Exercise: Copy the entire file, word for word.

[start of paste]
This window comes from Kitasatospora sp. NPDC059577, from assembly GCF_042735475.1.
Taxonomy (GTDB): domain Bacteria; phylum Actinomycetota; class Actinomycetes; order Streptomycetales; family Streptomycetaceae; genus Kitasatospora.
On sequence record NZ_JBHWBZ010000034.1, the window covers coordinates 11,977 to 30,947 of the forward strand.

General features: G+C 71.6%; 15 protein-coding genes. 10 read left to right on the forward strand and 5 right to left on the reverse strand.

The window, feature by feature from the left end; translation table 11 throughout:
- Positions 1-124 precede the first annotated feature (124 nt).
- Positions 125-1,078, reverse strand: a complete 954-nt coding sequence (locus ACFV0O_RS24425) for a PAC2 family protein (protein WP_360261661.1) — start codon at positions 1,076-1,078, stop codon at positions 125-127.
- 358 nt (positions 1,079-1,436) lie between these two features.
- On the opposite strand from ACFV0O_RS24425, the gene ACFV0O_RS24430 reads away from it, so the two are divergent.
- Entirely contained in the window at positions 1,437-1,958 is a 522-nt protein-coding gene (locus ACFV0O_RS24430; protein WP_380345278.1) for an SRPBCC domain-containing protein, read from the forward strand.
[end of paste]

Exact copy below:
This window comes from Kitasatospora sp. NPDC059577, from assembly GCF_042735475.1.
Taxonomy (GTDB): domain Bacteria; phylum Actinomycetota; class Actinomycetes; order Streptomycetales; family Streptomycetaceae; genus Kitasatospora.
On sequence record NZ_JBHWBZ010000034.1, the window covers coordinates 11,977 to 30,947 of the forward strand.

General features: G+C 71.6%; 15 protein-coding genes. 10 read left to right on the forward strand and 5 right to left on the reverse strand.

The window, feature by feature from the left end; translation table 11 throughout:
- Positions 1-124 precede the first annotated feature (124 nt).
- Positions 125-1,078, reverse strand: a complete 954-nt coding sequence (locus ACFV0O_RS24425) for a PAC2 family protein (protein WP_360261661.1) — start codon at positions 1,076-1,078, stop codon at positions 125-127.
- 358 nt (positions 1,079-1,436) lie between these two features.
- On the opposite strand from ACFV0O_RS24425, the gene ACFV0O_RS24430 reads away from it, so the two are divergent.
- Entirely contained in the window at positions 1,437-1,958 is a 522-nt protein-coding gene (locus ACFV0O_RS24430; protein WP_380345278.1) for an SRPBCC domain-containing protein, read from the forward strand.